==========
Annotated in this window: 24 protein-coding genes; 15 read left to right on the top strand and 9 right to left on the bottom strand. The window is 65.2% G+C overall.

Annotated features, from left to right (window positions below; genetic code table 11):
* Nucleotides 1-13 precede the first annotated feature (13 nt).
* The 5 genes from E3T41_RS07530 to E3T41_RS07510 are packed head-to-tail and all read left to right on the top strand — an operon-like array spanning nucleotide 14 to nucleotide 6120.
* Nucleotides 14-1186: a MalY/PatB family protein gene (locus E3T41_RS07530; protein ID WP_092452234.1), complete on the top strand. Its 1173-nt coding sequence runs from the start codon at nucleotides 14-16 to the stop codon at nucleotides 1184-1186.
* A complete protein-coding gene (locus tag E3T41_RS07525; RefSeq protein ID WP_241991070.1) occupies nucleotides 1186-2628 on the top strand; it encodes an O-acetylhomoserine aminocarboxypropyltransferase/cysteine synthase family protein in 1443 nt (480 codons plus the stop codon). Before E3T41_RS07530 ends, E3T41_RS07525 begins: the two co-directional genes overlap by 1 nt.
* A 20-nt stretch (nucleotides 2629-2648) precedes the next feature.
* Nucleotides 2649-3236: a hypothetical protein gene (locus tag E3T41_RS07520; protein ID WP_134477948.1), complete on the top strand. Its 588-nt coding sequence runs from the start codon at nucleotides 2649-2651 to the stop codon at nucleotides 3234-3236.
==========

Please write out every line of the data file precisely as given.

Annotated in this window: 24 protein-coding genes; 15 read left to right on the top strand and 9 right to left on the bottom strand. The window is 65.2% G+C overall.

Annotated features, from left to right (window positions below; genetic code table 11):
* Nucleotides 1-13 precede the first annotated feature (13 nt).
* The 5 genes from E3T41_RS07530 to E3T41_RS07510 are packed head-to-tail and all read left to right on the top strand — an operon-like array spanning nucleotide 14 to nucleotide 6120.
* Nucleotides 14-1186: a MalY/PatB family protein gene (locus E3T41_RS07530; protein ID WP_092452234.1), complete on the top strand. Its 1173-nt coding sequence runs from the start codon at nucleotides 14-16 to the stop codon at nucleotides 1184-1186.
* A complete protein-coding gene (locus tag E3T41_RS07525; RefSeq protein ID WP_241991070.1) occupies nucleotides 1186-2628 on the top strand; it encodes an O-acetylhomoserine aminocarboxypropyltransferase/cysteine synthase family protein in 1443 nt (480 codons plus the stop codon). Before E3T41_RS07530 ends, E3T41_RS07525 begins: the two co-directional genes overlap by 1 nt.
* A 20-nt stretch (nucleotides 2629-2648) precedes the next feature.
* Nucleotides 2649-3236: a hypothetical protein gene (locus tag E3T41_RS07520; protein ID WP_134477948.1), complete on the top strand. Its 588-nt coding sequence runs from the start codon at nucleotides 2649-2651 to the stop codon at nucleotides 3234-3236.